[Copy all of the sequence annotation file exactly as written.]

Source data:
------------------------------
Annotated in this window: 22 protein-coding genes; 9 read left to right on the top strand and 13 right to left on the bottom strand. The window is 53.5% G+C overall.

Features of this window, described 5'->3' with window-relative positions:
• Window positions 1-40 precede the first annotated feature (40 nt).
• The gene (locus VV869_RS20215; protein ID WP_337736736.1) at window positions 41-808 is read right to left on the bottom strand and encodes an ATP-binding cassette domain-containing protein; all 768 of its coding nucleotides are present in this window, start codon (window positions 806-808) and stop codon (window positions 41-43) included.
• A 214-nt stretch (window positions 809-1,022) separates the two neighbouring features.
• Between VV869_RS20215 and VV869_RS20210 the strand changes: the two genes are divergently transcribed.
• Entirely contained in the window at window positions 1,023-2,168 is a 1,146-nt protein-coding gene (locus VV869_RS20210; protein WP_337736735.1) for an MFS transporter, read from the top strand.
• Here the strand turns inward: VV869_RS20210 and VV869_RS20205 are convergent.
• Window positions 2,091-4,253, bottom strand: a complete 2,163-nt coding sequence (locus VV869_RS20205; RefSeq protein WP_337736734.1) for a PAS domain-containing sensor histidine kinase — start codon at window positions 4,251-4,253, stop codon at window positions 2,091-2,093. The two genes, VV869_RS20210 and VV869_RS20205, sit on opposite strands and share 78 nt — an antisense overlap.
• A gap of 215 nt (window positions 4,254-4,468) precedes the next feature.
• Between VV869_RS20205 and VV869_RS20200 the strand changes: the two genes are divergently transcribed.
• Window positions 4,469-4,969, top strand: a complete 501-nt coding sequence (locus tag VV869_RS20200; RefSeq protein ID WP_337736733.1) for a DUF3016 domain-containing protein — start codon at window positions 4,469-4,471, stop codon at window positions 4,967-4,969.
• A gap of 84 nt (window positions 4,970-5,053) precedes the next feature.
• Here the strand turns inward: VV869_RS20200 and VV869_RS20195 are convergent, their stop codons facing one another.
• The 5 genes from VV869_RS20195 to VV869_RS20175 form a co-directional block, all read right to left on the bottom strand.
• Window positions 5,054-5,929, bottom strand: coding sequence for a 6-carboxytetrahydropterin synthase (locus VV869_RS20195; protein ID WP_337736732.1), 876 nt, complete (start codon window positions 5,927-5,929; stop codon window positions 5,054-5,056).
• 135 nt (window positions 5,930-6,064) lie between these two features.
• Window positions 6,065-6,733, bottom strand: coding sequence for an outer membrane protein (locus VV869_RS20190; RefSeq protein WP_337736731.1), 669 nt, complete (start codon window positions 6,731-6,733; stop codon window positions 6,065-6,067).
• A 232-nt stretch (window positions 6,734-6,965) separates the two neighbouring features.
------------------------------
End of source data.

Annotated in this window: 22 protein-coding genes; 9 read left to right on the top strand and 13 right to left on the bottom strand. The window is 53.5% G+C overall.

Features of this window, described 5'->3' with window-relative positions:
• Window positions 1-40 precede the first annotated feature (40 nt).
• The gene (locus VV869_RS20215; protein ID WP_337736736.1) at window positions 41-808 is read right to left on the bottom strand and encodes an ATP-binding cassette domain-containing protein; all 768 of its coding nucleotides are present in this window, start codon (window positions 806-808) and stop codon (window positions 41-43) included.
• A 214-nt stretch (window positions 809-1,022) separates the two neighbouring features.
• Between VV869_RS20215 and VV869_RS20210 the strand changes: the two genes are divergently transcribed.
• Entirely contained in the window at window positions 1,023-2,168 is a 1,146-nt protein-coding gene (locus VV869_RS20210; protein WP_337736735.1) for an MFS transporter, read from the top strand.
• Here the strand turns inward: VV869_RS20210 and VV869_RS20205 are convergent.
• Window positions 2,091-4,253, bottom strand: a complete 2,163-nt coding sequence (locus VV869_RS20205; RefSeq protein WP_337736734.1) for a PAS domain-containing sensor histidine kinase — start codon at window positions 4,251-4,253, stop codon at window positions 2,091-2,093. The two genes, VV869_RS20210 and VV869_RS20205, sit on opposite strands and share 78 nt — an antisense overlap.
• A gap of 215 nt (window positions 4,254-4,468) precedes the next feature.
• Between VV869_RS20205 and VV869_RS20200 the strand changes: the two genes are divergently transcribed.
• Window positions 4,469-4,969, top strand: a complete 501-nt coding sequence (locus tag VV869_RS20200; RefSeq protein ID WP_337736733.1) for a DUF3016 domain-containing protein — start codon at window positions 4,469-4,471, stop codon at window positions 4,967-4,969.
• A gap of 84 nt (window positions 4,970-5,053) precedes the next feature.
• Here the strand turns inward: VV869_RS20200 and VV869_RS20195 are convergent, their stop codons facing one another.
• The 5 genes from VV869_RS20195 to VV869_RS20175 form a co-directional block, all read right to left on the bottom strand.
• Window positions 5,054-5,929, bottom strand: coding sequence for a 6-carboxytetrahydropterin synthase (locus VV869_RS20195; protein ID WP_337736732.1), 876 nt, complete (start codon window positions 5,927-5,929; stop codon window positions 5,054-5,056).
• 135 nt (window positions 5,930-6,064) lie between these two features.
• Window positions 6,065-6,733, bottom strand: coding sequence for an outer membrane protein (locus VV869_RS20190; RefSeq protein WP_337736731.1), 669 nt, complete (start codon window positions 6,731-6,733; stop codon window positions 6,065-6,067).
• A 232-nt stretch (window positions 6,734-6,965) separates the two neighbouring features.